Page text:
Relevant Bible Teaching "Sanctify them in the truth; Your word is truth."
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Romans 5
Romans 5
 
 1Therefore, having been justified by faith, we have peace with God through our Lord Jesus Christ,
 
Our justification brings the animosity that God had toward us because of our sin to an end. It gives us peace with God through our Lord Jesus Christ. Part of the salvation decision is not a detached asking to get out of jail for free, but it is a surrendering to God as the savior and authority of one’s life.  It is important to note that, before we respond to the gospel in faith, God is our enemy. He does not love us and have a wonderful plan for our lives, though in a sense He has shown love to us in giving His Son. It is a bit of a paradox. To emphasize God’s love without emphasizing His justice and wrath is a half gospel and not the full gospel taught in the Bible. We must be careful to present the truth which starts with God’s holiness, then men’s fallenness and the consequences thereof, and culminates with the work of Christ and an invitation to respond. 
 
 2through whom also we have obtained our introduction by faith into this grace in which we stand; and we exult in hope of the glory of God.
 
Our faith is not something that we can boast about in anyway as if we were responsible for it. Our salvation is through Christ who introduced us into faith through His grace. The only way to obtain salvation is through Christ, and in that salvation we stand in full assurance. We can have full assurance of our eternal destiny because Christ’s work is sure. If it was up to us or some combination of us and Christ, we should doubt. But since it is all the righteousness of Christ and nothing of us, we can boast in Him and have confidence in our eternity with Him. We can exalt and rejoice in the hope that we have of fully reflecting the glory of God and basking in His presence in worship for eternity.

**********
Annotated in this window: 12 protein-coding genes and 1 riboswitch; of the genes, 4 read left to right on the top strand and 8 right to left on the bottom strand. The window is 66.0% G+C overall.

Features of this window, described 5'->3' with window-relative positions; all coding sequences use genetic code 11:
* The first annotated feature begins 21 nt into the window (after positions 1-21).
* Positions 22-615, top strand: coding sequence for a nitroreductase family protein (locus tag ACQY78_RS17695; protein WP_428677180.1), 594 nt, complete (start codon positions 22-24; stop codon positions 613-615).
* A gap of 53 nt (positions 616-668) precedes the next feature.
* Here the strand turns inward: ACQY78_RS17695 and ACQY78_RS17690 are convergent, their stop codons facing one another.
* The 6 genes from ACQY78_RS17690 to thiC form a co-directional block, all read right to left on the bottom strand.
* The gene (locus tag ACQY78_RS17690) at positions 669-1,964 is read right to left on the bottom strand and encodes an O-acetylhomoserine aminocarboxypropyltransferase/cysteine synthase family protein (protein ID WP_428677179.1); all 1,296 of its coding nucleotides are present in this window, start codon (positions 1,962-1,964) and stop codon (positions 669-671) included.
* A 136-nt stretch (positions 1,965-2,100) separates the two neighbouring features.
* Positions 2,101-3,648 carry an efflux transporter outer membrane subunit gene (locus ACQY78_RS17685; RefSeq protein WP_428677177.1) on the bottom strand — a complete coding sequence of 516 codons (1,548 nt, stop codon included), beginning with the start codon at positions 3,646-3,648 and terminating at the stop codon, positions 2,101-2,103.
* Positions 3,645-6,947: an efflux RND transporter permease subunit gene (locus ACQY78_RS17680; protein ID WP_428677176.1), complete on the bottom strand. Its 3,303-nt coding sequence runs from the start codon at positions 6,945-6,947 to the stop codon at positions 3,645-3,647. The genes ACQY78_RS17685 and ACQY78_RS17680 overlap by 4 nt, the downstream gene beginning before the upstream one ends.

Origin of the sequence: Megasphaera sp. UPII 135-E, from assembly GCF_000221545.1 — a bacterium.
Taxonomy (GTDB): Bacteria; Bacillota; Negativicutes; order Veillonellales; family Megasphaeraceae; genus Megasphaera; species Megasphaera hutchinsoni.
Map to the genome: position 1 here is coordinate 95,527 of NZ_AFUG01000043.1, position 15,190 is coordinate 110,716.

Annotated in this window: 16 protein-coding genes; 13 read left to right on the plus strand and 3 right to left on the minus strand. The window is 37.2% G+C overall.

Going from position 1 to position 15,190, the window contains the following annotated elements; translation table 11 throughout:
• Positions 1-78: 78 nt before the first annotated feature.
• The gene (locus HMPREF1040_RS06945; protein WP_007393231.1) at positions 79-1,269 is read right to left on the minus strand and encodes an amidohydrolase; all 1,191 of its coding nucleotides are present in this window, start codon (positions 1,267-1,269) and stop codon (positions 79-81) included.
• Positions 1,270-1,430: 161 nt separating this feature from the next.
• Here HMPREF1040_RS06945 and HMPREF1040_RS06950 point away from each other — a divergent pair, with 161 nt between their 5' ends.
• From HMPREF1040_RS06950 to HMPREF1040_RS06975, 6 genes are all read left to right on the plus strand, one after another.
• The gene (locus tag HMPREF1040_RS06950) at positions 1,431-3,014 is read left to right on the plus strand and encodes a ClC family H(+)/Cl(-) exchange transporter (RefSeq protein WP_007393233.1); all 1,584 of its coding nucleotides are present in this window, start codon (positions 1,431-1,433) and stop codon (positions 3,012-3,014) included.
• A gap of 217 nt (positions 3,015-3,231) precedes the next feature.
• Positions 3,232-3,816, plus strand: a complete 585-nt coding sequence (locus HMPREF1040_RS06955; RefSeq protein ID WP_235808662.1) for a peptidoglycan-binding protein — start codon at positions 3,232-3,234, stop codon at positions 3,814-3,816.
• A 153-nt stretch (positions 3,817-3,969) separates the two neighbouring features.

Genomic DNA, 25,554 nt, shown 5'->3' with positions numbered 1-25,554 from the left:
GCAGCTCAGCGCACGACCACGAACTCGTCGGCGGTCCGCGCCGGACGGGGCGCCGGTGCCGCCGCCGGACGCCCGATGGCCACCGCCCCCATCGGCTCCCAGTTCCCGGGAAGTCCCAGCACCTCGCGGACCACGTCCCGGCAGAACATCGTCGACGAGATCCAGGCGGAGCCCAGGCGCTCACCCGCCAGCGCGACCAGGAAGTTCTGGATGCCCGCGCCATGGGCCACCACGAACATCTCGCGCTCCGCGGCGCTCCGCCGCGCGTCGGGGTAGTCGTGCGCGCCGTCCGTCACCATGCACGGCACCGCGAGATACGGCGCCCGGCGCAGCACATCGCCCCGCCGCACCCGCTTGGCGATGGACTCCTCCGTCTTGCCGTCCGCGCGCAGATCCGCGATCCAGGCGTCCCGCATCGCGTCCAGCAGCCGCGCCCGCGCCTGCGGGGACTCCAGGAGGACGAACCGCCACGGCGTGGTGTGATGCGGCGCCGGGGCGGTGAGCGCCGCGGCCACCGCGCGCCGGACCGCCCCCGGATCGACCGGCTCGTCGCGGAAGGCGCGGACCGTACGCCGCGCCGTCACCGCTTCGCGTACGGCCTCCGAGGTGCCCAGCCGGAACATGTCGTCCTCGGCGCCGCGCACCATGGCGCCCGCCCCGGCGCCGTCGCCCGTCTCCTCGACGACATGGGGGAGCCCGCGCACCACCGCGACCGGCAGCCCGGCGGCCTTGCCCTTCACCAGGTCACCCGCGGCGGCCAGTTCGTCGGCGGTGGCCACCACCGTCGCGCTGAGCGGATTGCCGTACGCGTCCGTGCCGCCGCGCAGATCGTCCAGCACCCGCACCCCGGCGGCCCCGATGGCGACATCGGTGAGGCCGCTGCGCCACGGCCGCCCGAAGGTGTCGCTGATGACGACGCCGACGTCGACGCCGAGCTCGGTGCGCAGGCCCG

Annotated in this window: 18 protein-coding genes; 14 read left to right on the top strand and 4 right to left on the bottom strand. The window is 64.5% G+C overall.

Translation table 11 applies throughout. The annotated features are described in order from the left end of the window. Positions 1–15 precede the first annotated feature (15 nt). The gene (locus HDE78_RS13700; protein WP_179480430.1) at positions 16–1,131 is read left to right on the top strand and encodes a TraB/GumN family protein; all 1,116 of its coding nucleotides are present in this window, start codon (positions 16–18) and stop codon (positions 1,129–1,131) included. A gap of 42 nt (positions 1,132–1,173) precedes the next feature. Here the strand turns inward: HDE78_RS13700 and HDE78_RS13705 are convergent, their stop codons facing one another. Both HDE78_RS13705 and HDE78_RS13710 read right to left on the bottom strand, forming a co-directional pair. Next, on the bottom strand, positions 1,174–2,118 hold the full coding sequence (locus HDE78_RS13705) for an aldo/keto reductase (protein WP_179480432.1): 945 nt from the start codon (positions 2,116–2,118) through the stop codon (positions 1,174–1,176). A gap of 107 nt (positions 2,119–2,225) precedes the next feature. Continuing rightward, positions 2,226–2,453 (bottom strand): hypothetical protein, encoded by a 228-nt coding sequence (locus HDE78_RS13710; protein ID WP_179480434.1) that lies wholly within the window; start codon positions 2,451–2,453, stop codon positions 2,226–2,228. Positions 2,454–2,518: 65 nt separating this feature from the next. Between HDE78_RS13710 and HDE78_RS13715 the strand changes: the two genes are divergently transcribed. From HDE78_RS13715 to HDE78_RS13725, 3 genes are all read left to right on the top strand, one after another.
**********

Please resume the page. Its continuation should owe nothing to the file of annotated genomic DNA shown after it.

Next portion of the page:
3And not only this, but we also exult in our tribulations, knowing that tribulation brings about perseverance;
 
In addition to exalting in our future destiny with God in heaven, we are to also exalt in our difficulties and tribulations. We naturally don’t like tribulation, but we are also to rejoice in it. There is reason behind this, and the reason is that tribulation and suffering brings about perseverance. It is impossible to persevere if things are easy. It is through the hardship that we are refined. 
 
 4and perseverance, proven character; and proven character, hope;
 
As we persevere in confidence in our faith and in the glory of God which is to come, we will find our character and integrity to be shown to be true. We will know who we are in Christ because He enables us to be steadfast and firm in our faith even under duress. This will give us confidence that we are indeed redeemed. This confidence leads to great hope of what is to come because of the faithfulness of God to keep His promises and because of His power to change the desires of a heart. Our perseverance in our faith culminates in giving us great hope in our hearts.
 
 5and hope does not disappoint, because the love of God has been poured out within our hearts through the Holy Spirit who was given to us.
 
Hope does not disappoint. We can be sure that God will keep His promises. Indeed, He has already poured out His love within our hearts through the Holy Spirit which He gave to us. God has come near to man though as before He was afar off. This is great love, and having the Holy Spirit is a deposit guaranteeing our future place in heaven with Christ (Ephesians 1:14).
 
 6For while we were still helpless, at the right time Christ died for the ungodly.
 
Man left to himself is totally helpless to save himself. He is lost, dead in sin, captive to the devil, and unable to do anything to find his way home. He can’t seek his way to God, for he is blind. Yet God reaches out and draws a person to Himself. He has demonstrated his love for us by sending His Son to die for the ungodly. We didn’t entice God to come to us because we were so loveable and because we made Him smile. We were ungodly and loveless. It was God’s mercy to reach out to us in love. 
 
 7For one will hardly die for a righteous man; though perhaps for the good man someone would dare even to die.
 
Humanly speaking, people don’t die for anybody, let alone if they are righteous. They are self-centered and want to preserve their own lives. But it is Christ who laid down His life so that we could be saved. Somebody might conceivably, possibly die for another person if they are outstandingly righteous. Yet it is still a stretch.